Saint Thomas More by Ermes Dovico

Nuns in Ireland, an endangered species

A survey by Irish Catholic reveals that the number of religious women in Ireland has dropped by 50% in just 20 years, and the trend indicates a further collapse. A phenomenon that undermines the system of health and educational services that have been guaranteed for the population since independence.

Ecclesia 23_02_2023 Italiano

Perhaps nothing else renders the changing religious landscape in Ireland more obvious than the decline in the numbers of religious sisters. As Europe’s most western nation endures yet another winter where its hospitals seem to be in a permanent crisis mode, ask any local person of a certain age about the time when religious orders were at the fore in managing healthcare. 

The late broadcaster for Ireland’s main station RTE Marian Finucane rarely concluded a debate on the health service without observing the hospitals were well run when we had the nuns”. Undoubtedly, the nostalgia for the past was an over-simplification – but it does speak to a time when the presence of religious sisters was appreciated in healthcare and more generally in society.

When the 1961 census was recorded, there were 13,259 nuns in the Republic Ireland. That meant there were more Irish women in religious orders than there were in teaching. Practically ever family had a nun in the family”, be it an aunt, a sister, a cousin and so on. They voluntarily gave up their lives to serve God, the Church and the local communities where they established themselves.

The nuns and sisters were integral to the lives of many communities. Some orders were centred in cities, but many were based in rural towns and villages otherwise ignored by the state. For instance, in Kenmare in the south-west county of Kerry, the Sisters of Nazareth were responsible for two schools and a factory for making lace that they opened specifically to tackle the crippling poverty in the area. Now, 160 years after arriving in the Irish town, the sisters have announced they must withdraw due to declining numbers.

As the recent controversy about the National Maternity Hospital (NMH) evidenced, the baby has been well and truly thrown out with the bathwater and the heroic work of religious women is almost entirely disregarded. The hospital is to be built by the state on land gifted to them by the Sisters of Charity, completely gratis. But, instead of thanking the order for their generosity, the politicians and the media have led a witch hunt against them, alleging all kinds of conspiracies about Church control over state institutions.

And yet where would Ireland be without their work which established the infrastructure that would support the state when it achieved independence from England? Where would it be without the schools, hospitals, hospices and factories they founded? The truth is Ireland would be much worse off.

This remains true even while the hurt remains acutely felt by many people due to the sisters who betrayed their vocation and abused and neglected those in their care. Yet, an often overlooked section of people who share that hurt are the many sisters who never harmed a person but see their past work dismissed and ridiculed.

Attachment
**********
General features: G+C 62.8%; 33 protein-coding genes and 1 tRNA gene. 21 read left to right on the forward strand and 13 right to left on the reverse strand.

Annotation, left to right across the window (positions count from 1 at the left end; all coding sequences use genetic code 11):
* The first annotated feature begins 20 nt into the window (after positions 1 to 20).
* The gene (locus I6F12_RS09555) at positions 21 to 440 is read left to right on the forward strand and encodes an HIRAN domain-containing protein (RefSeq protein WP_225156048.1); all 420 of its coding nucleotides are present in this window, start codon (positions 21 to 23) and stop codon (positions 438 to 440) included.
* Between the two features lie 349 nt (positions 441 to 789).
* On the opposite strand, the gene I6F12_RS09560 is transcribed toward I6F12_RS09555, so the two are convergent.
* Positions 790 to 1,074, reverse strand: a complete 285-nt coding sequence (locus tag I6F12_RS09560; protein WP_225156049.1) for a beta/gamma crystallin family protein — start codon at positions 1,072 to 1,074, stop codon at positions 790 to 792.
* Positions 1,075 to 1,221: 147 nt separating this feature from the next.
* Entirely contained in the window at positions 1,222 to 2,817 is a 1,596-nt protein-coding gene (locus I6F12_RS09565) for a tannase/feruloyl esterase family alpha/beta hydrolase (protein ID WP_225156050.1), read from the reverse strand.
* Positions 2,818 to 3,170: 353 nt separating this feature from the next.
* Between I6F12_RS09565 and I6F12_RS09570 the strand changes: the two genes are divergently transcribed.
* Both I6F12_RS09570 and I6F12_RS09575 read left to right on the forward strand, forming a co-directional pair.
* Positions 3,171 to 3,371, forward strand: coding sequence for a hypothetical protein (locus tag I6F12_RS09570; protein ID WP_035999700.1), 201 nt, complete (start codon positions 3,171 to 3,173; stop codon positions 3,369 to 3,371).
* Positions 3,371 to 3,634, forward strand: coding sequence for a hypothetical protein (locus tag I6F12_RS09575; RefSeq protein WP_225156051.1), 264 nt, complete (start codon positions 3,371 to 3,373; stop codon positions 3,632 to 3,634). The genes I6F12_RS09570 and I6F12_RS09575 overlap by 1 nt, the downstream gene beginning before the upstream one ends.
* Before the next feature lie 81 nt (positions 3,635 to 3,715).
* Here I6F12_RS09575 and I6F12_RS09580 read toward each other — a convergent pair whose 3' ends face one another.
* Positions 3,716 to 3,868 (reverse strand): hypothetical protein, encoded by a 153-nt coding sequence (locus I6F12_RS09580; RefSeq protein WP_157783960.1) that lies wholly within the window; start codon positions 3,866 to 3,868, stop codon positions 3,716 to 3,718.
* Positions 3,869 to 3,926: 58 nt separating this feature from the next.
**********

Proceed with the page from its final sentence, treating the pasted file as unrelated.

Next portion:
While many congregations, no longer as visible as in the past after they decided to set aside their distinctive religious habits, stayed and continued working to better the lives of the most vulnerable. They still are, of course – though in much smaller numbers. 

As The Irish Catholic newspaper reported February 16, the number of religious women in Ireland has halved since the year 2000. There were 9,031 nuns and sisters across the island of Ireland at the turn of the millennium, but in the last 20 years that has declined to just 4,494. This marks a decline of 50.2%.

The Diocese of Cork and Ross in the south has seen the sharpest decline, falling from 690 religious women in 2000 to just 70 in 2020, down almost 90%. It is followed by Down and Connor in the North (78%), Kerry (68%) and Achonry (63%), a small diocese in the west of Ireland.

Ireland’s largest diocese, the Archdiocese of Dublin, saw the largest drop numerically, down from 1,739 to 1,180 religious women. This marked a fall of 40%. The north-western diocese of Raphoe saw the lowest numerical decline (37), but this was still down 57% since 2000. Galway, Kilmacduagh and Kilnefora saw the lowest decline of just 17.6%, with 14 dioceses facing a decline of more than half in the last 20 years.

This is according to the most recent figures from the 26 dioceses. Half of the figures relate to 2021 and so include the effects of the first year of Covid-19. However, the figures from the other dioceses relate to pre-Covid times and so are expected to drop further when updated statistics are released. Religious orders were hit hard by the virus, particularly for retired members in nursing homes.

Religious women in Ireland have played an integral role in the development of social infrastructure such as schools, hospitals and hospices. Many continue to work quietly in these fields, either as volunteers or as employees of the State and Church in Ireland. 

Though These sisters are mostly elderly and will soon have to retire but there  few professed women to take their place. The one question that no-one seems to know the answer to is: who will rise to the challenge when these sisters are no longer able? And for the Church in Ireland, the figures highlight that the future of religious life on the land of saints and scholars is very uncertain. Ireland, as historian Dr Bronagh Ann McShane puts it in The Irish Catholic, is at a turning point.